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Comments on Paris itinerary -- late visits to museums, neighborhood/lodging choice

Comments on Paris itinerary -- late visits to museums, neighborhood/lodging choice

Old May 12th, 2006, 12:06 PM
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Comments on Paris itinerary -- late visits to museums, neighborhood/lodging choice

We'll be staying a week in Paris in June with possibilities of day trips. I was in Paris for a long weekend years ago and my husband has never been.

We're age 50, very active, usually only stay 3-4 days in one location, like history, architecture, Impressionists and other art, and nature. Not interested in shopping or fine dining. Husband doesn't like crowds. Budget travellers.

This is what I have so far and would appreciate advice.

Arrive/depart via Gare Nord. Use Metro to hotel.

Lodging requirements--nonsmoking room (if available), air conditioning, and clean.
Can stay either at Hotel DeVillas near Gare Austerlitz/hospital, apartment from Lodgis.com (No. 2154602) sort of near Eiffel Tower, Holiday Inn Express d'Italia, Istria St Germain, or France Albion toward Opera.

I'm leaning toward DeVillas because of low price special and access to Metro, Gare Nord, Gare Austerlitz, and Batobus. The apartment offers the kitchen, but I don't like the dealing with owner and deposit equal to week's rent. Seems more risky.

Some activities we will schedule based on weather and others on opening times. These we will choose from the Rodin museum, Marmottan, walk to Arc d'Triumph, view of Tower at night, Sainte Chappel when sunny, Notre Dame exterior, walk through Latin Quarter and Marais.

As for day specific recommendations:
Wednesday Louvre open late--how soon do crowds start to thin out? 4 or 5 o'clock?

Thursday late d'Orsay--same question about crowd times.

Are there other day-specific plans I should lock in and work around?

I've repeatedly seen Sainte Chappel concerts suggested--is it best to just go by in person to see what is offered and book tickets or are they sold out well in advance?

As for day trips I am considering a chateau--either Loire Valley train to Amboise or Blois with bus or bicycle to one or two chateaus, Chantilly, or Versailles (including the gardens). I'm leaning away from Versailles because of the crowds and the work on the Hall of Mirrors--what I remember most from my trip before. I saw the suggestion of the spectacular and looked at the French website--seems there are fountain "shows"? on weekends and a theater troupe on Saturday, but neither of us speaks French so I don't know if the theater will be worthwhile.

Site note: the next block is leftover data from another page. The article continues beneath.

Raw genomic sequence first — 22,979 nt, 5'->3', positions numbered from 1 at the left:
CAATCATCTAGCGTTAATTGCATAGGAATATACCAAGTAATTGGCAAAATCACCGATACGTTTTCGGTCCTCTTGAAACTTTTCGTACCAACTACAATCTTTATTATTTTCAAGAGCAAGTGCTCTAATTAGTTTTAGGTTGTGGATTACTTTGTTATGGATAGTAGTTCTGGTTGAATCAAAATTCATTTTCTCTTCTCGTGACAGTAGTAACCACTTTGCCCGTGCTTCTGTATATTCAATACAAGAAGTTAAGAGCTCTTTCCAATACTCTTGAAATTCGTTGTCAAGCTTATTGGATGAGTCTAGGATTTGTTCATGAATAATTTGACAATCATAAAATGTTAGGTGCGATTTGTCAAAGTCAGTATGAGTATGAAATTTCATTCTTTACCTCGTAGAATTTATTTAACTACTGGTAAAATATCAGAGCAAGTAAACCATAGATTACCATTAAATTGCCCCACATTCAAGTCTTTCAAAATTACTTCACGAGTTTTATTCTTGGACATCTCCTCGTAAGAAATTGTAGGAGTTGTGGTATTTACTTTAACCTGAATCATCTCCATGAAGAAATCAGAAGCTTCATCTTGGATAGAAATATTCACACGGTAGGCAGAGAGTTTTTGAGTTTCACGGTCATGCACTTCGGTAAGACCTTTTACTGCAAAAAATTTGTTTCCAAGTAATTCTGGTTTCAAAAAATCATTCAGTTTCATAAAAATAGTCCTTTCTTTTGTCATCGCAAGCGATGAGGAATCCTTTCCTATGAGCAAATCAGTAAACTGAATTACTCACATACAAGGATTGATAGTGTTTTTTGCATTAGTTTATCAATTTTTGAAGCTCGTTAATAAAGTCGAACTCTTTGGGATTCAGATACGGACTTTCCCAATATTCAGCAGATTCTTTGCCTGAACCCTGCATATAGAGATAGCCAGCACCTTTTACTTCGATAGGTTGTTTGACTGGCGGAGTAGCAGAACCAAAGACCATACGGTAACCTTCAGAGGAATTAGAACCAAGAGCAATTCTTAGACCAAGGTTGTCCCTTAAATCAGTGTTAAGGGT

Can anyone recommend a nice small town accessible by rail to spend a day or part of one out of the city, walking or cycling? Any parks or other outdoors types of recommendations to get us away from the city for a day?

Thanks as always.
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Old Jun 17th, 2006, 03:14 PM
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Kay and Rob’s budget trip to Paris

I planned our trip using this travel board (though I didn't get a response to this post), Eyewitness book, a little Rick Steves, Tripadvisor reviews, and biddingfortravel.com. II started to give some highlights that seem to be turning into a trip report, so here goes…

The reason for the trip is I had a meeting in Germany, so we flew into Dusseldorf using Delta's new route--good price for me and easy to get FF seats for Rob. DUS was a small, manageable airport with short lines and no crowds. The skytrain at DUS was not operating so we followed signs to a bus to the airport train station, not the sort of complication one likes to find after a redeye flight. On the return we stayed in Dusseldorf and used the S-Bahn 7 terminal train from Dusseldorf Hbf (much easier).

Once we had the air tickets to Europe, Rob chose Paris for the holiday. We debated whether to fly on to Paris on a separate ticket or take the train. After learning on this board how to use the SNCF site, I booked PREM tickets on the Thalys from Aachen to Paris. When we arrived at DUS we bought train tickets to Aachen to spend the night. I brought along the train schedule downloaded from bahn.de, so I knew our options, times, routes, and price in advance. The regional commuter train was packed and not the best start to our day, but at least we were in Europe and didn’t have to make any specific flight or train that day.

We stayed at an Ibis hotel in Aachen. This location offered nonsmoking air conditioned rooms, our requirements. The rooms are tiny but very clean. Street noise, but we closed window and turned on the air/fan. Heavy curtains to block the late sunlight. A fine choice for a budget single night stay, sort of like a nicer Super 8 or similar chain. We walked into town for what would become our daily lunch of fresh bread containing our choice of meat with garnishes. We visited the Dom and picked up some of the local gingerbread mentioned on this site (locals were buying heart shaped gingerbreads with “thank you” and other sentiments written on them with icing). After a nap, we walked to the market square for a German dinner. We were looking forward to a good schnitzel and we weren't disappointed. Up early to eat what would be our daily breakfast, pastries and tea, this time at a counter in the train station, then we joined a group of lively young German women on the train to Brussels. I’ve decided that travelers of all nationalities tend to talk loudly when they are excited and with a group of friends. I enjoyed seeing the countryside in Belgium and my husband napped some more. (I can sleep some on the flight; he cannot.)